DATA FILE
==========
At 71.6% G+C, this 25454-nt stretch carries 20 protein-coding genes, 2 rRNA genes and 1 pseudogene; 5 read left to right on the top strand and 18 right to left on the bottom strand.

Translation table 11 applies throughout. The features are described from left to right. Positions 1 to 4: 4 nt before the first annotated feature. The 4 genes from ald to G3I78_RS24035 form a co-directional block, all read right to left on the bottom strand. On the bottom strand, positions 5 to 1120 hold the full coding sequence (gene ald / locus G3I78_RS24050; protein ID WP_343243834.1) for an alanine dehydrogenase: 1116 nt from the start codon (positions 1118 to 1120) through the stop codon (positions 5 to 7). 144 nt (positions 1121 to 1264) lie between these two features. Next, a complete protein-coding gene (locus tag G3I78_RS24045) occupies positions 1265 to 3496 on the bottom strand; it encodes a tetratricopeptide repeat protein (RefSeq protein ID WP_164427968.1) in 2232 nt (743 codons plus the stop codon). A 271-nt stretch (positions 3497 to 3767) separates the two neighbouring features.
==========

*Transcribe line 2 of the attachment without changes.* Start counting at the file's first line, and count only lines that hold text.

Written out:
Translation table 11 applies throughout. The features are described from left to right. Positions 1 to 4: 4 nt before the first annotated feature. The 4 genes from ald to G3I78_RS24035 form a co-directional block, all read right to left on the bottom strand. On the bottom strand, positions 5 to 1120 hold the full coding sequence (gene ald / locus G3I78_RS24050; protein ID WP_343243834.1) for an alanine dehydrogenase: 1116 nt from the start codon (positions 1118 to 1120) through the stop codon (positions 5 to 7). 144 nt (positions 1121 to 1264) lie between these two features. Next, a complete protein-coding gene (locus tag G3I78_RS24045) occupies positions 1265 to 3496 on the bottom strand; it encodes a tetratricopeptide repeat protein (RefSeq protein ID WP_164427968.1) in 2232 nt (743 codons plus the stop codon). A 271-nt stretch (positions 3497 to 3767) separates the two neighbouring features.